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ISRN NephrologyVolume 2013 2013, Article ID 341026, 8 pages

Clinical StudyDialysis Unit, Savonlinna Central Hospital, Keskussairaalantie 6, P.O. Box 111, 57101 Savonlinna, Finland

Received 30 August 2012; Accepted 17 September 2012

Academic Editors: L. Djukanovic and O. Schuck

Copyright © 2013 Aarne Vartia. This is an open access article distributed under the Creative Commons Attribution License, which permits unrestricted use, distribution, and reproduction in any medium, provided the original work is properly cited.


Background. Dialysis dose is commonly defined as a clearance scaled to some measure of body size, but the toxicity of uraemic solutes is probably associated more to their concentrations than to their clearance. Methods. 619 dialysis sessions of 35 patients were modified by computer simulations targeting a constant urea clearance or a constant urea concentration. Results. Urea generation rate varied widely in dialysis patients, rather independently of body size. Dialysing to 1.2 in an unselected patient population resulted in great variations in time-averaged concentration TAC and average predialysis concentration PAC of urea 5.9–40.2 and 8.6–55.8 mmol-L, resp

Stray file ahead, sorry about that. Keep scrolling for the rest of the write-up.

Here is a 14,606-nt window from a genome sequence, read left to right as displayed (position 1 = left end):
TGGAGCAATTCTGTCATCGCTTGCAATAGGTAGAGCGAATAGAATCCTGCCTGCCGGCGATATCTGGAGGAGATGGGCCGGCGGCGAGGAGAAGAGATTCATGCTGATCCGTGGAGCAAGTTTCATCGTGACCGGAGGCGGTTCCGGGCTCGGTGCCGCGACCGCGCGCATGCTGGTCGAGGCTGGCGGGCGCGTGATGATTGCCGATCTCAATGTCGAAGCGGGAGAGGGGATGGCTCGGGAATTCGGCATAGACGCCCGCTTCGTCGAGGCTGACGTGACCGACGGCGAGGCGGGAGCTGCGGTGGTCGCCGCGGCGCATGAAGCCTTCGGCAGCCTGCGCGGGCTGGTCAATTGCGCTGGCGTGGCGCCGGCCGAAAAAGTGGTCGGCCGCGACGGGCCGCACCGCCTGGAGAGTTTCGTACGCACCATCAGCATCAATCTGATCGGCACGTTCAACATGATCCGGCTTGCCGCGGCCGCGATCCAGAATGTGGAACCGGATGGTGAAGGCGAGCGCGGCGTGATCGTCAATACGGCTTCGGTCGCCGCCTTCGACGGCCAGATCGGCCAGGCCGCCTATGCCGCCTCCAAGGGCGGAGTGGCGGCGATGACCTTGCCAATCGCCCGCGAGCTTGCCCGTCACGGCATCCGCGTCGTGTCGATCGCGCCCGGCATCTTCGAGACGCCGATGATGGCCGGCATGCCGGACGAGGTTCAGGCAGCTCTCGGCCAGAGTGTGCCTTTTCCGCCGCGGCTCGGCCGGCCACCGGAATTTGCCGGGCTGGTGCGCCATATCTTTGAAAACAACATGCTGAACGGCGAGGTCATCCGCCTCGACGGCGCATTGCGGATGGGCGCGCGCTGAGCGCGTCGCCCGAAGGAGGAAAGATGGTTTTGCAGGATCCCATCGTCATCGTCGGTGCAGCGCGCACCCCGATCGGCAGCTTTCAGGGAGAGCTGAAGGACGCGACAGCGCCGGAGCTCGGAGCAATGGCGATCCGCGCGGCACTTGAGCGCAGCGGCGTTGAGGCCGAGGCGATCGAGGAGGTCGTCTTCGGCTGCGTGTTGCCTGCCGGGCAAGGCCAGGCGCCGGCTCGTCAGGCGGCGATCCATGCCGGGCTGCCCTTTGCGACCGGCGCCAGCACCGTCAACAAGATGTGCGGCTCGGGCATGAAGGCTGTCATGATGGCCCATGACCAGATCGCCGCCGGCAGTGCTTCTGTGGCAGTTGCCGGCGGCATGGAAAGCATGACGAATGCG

Dialysing to equal clearance targets scaled to urea distribution volume resulted in higher concentrations in women. Dialysing to the mean HEMO-equivalent TAC or PAC 17.7 and 25.4 mmol-L required extremely short or long treatment times in about half of the sessions. Conclusions. The relation between and varies greatly and seems to be different in women and men. Dialysing to a constant urea concentration may result in unexpected concentrations of other uraemic toxins and is not recommended, but high concentrations may justify increasing the dose despite adequate , std EKR, or std .

Author: Aarne Vartia

Source: https://www.hindawi.com/


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